In this study, we aim to raise awareness of lack of use of the word “evolve” when discussing biological issues of resistance evolution and to help determine whether there is a need for biologists to use more scientifically accurate terms in their studies. We examine use of the word “evolve” in written discussions of cancer tumor drug resistance, HIV drug resistance, mosquito insecticide resistance, and weed pesticide resistance. We examine newspaper articles in each of these contexts as well as scientific papers from journals that specialize in the following focus areas: general science, general clinical, cancer-specific, drug resistance, virology, entomology, and agronomy and crop science. We compare “evolve” usage to see if there are significant differences depending on source (newspaper or journal) and field (oncology, virology, entomology, agronomy).
We expect there to be considerable differences among fields and furthermore consider special properties of certain categories in our analysis. For instance, HIV has been historically more prominent in some cities than others, and thus we conduct an additional test comparing “evolve” usage to city of newspaper publication for the HIV drug resistance category. In addition, evolution in cancer tumor cells is different from evolution in the other sub-fields because it was recognized relatively recently (Nowell, 1976) and tumor cells evolve within an individual, while evolution is traditionally thought of as happening across individuals within a population over time (Crespi & Summers, 2005). We therefore considered an additional set of tests for tumors, to examine how the use of “evolve” to discuss tumor evolution has changed among different groups of cancer researchers over the decades since the idea was introduced. We compare “evolve” usage when discussing tumor resistance in different types of journals (general science, general clinical, cancer-specific, drug resistance). We finally look at how the use of “evolve” when discussing tumor resistance in newspapers, journals, and evolution textbooks has changed over time.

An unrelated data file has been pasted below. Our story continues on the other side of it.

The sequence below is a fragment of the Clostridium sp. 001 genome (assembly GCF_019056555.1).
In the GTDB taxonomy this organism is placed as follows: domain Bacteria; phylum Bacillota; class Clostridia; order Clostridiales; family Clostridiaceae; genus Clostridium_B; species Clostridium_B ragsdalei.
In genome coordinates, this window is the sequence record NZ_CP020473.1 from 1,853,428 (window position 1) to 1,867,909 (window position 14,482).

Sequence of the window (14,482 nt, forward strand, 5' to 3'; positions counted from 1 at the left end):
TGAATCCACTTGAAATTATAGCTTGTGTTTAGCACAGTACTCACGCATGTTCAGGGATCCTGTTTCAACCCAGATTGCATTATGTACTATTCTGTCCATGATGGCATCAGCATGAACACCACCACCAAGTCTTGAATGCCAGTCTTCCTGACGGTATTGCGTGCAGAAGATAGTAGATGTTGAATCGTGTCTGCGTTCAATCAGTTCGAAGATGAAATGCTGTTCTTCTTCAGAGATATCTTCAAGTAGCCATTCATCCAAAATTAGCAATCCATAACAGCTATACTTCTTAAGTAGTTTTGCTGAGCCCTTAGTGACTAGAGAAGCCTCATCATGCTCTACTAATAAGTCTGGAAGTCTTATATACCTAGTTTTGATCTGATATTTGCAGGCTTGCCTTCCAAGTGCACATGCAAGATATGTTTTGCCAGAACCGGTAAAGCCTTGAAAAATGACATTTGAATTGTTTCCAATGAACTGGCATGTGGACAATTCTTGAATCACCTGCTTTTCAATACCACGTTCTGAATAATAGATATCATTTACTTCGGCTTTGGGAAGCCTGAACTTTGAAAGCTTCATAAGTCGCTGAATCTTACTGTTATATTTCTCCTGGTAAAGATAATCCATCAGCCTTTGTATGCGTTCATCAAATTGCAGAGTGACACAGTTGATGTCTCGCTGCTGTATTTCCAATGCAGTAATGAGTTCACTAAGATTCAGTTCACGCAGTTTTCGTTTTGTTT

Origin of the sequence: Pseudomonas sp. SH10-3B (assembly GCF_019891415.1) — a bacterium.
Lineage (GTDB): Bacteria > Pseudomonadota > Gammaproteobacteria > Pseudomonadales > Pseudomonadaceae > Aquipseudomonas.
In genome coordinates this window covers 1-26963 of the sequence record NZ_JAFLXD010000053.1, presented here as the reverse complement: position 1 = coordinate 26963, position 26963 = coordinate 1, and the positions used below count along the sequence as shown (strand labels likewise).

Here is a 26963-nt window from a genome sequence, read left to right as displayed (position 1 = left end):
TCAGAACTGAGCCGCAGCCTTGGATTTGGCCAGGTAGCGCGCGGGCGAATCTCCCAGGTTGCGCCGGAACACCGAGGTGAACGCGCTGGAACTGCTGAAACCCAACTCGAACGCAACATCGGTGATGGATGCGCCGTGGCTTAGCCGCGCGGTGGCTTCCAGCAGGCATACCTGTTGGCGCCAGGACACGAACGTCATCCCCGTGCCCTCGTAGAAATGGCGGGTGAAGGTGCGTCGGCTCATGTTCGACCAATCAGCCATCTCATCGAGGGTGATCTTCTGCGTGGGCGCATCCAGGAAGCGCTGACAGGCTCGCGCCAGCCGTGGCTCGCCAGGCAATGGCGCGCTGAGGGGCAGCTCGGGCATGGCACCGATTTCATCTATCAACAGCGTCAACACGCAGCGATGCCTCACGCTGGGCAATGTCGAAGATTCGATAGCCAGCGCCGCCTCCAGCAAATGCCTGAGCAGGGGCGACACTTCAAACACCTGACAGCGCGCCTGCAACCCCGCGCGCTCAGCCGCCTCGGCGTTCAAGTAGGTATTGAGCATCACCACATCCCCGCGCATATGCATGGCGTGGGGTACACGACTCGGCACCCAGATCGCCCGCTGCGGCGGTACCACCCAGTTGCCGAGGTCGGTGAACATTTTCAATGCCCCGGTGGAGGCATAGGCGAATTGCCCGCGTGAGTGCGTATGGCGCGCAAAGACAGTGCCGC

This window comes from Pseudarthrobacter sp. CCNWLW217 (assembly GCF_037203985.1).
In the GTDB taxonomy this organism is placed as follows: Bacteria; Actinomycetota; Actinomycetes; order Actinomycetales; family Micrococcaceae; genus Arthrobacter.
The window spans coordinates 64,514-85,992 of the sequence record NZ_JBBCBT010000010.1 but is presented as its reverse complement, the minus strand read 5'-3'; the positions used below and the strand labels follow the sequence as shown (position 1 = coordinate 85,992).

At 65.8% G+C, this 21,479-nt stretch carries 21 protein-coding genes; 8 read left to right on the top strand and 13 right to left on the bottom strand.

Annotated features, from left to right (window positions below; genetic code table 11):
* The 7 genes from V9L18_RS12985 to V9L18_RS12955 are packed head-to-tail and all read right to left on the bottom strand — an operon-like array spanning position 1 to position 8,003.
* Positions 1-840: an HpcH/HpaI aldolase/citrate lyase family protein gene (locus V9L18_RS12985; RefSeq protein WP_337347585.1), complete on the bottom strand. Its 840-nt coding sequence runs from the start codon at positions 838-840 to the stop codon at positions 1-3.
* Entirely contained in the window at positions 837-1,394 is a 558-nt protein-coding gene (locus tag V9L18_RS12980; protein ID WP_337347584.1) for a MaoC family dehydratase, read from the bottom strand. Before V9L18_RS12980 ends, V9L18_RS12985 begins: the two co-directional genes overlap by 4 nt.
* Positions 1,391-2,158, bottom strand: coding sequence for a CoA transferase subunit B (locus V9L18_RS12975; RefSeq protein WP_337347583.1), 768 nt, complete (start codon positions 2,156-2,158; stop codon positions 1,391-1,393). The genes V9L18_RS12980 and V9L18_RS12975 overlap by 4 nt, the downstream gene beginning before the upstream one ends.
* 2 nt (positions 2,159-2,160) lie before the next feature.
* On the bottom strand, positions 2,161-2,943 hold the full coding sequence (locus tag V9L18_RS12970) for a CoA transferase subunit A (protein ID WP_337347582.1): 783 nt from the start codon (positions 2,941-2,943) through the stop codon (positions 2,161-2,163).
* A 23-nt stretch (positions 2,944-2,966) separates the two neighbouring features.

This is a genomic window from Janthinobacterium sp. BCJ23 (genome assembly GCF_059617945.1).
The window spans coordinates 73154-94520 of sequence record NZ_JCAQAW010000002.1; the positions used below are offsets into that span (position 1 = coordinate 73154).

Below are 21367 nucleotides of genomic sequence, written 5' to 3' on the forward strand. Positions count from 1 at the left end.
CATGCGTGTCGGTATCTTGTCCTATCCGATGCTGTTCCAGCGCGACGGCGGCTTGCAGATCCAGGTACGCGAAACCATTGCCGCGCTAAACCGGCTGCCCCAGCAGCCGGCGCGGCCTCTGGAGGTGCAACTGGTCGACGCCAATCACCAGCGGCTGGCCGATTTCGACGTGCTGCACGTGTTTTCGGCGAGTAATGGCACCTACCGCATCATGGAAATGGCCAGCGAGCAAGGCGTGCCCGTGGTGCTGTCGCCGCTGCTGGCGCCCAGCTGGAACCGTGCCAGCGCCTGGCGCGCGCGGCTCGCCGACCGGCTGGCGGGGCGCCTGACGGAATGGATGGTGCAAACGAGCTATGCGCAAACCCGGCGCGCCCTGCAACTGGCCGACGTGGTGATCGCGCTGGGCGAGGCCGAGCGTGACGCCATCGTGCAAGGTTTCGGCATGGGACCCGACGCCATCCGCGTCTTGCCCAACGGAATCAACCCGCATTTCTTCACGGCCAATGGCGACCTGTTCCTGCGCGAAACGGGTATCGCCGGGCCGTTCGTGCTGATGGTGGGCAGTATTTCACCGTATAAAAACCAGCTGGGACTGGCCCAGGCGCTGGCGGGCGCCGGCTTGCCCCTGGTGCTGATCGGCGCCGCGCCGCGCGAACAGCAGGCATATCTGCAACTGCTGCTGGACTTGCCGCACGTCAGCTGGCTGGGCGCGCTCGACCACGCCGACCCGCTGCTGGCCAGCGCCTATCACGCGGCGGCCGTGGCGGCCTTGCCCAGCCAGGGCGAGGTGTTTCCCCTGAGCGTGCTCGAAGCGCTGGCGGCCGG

|Newspaper||Cancer tumor resistance||HIV resistance||Weed pesticide resistance||Mosquito Insecticide Resistance||Number of Total Relevant Articles|
|Chicago Sun Times (Illinois)||5||20||0||0||25|
|Cleveland Plain Dealer (Ohio)||8||28||2||2||40|
|Dallas Morning News (Texas)||10||28||0||4||42|
|Denver Post (Colorado)||4||18||3||1||26|
|Honolulu Star Advertiser (Hawaii)||1||0||2||1||4|
|Houston Chronicle (Texas)||9||45||6||6||66|
|Los Angeles Investor’s Business Daily (California)||1||5||0||0||6|
|Los Angeles Times (California)||22||67||16||15||120|
|Miami Herald (Florida)||10||39||0||5||54|
|Minneapolis Star Tribune (Minnesota)||4||7||4||1||16|
|New York Daily News (New York)||4||8||0||0||12|
|New York Times (New York)||42||55||13||11||121|
|Newark Star Ledger (New Jersey)||9||68||0||2||79|
|Philadelphia Inquirer (Pennsylvania)||15||52||2||1||70|
|Riverside County Press Enterprise (California)||0||11||0||2||13|
|Salt Lake City Deseret News (Utah)||8||33||2||4||47|
|San Francisco Chronicle (California)||10||58||3||1||72|
|St. Paul Pioneer Press (Minnesota)||3||14||2||1||20|
|USA Today (Virginia)||8||31||12||0||51|
|Wall Street Journal (New York)||58||99||18||7||182|
Materials & Methods
Following the methods in Singh et al. (2016), we identified the top 25 US digital daily newspapers using the Alliance for Audited Media (Lulofs, 2013) and accessed them via Newsbank, LexisNexis, Proquest, and EBSCOhost (Table 1). We excluded newspapers that we either could not fully access using these University of California-subscribed databases or that did not contain articles relevant to our study. Authors MKS, GEC, JEA, DC, and CHH searched the phrases “cancer cell resistance,” “cancer drug resistance,” “tumor drug resistance,” “cancer tumor treatment failure,” “HIV resistance,” “mosquito insecticide resistance,” “plant pesticide resistance,” “weed pesticide resistance,” and “weed herbicide resistance” (excluding “evolve” from all terms to avoid biasing the search), then carefully read each article published between 1980 and 2015 to determine relevancy. If there were disagreements about relevancy, multiple authors discussed the article and MKS made the final decision. We classified articles as relevant if they contained at least one phrase in which it was reasonable to expect use of the word “evolve” in the context of the biological evolution of resistance in the context of the search term. If the article discussed resistance without explaining that it evolved, it was not considered relevant, as there was no discussion of the development of resistance in which use of the word “evolve” could be expected. We excluded letters to the editor, articles that were less than 100 words, articles that contained multiple disconnected topics unrelated to our search term, and duplicate articles. In the case of duplicate articles, the longer article (if one version had been published with more material) was chosen. If they were the same length, the more recent article was chosen because any word changes represented the most updated views of the author.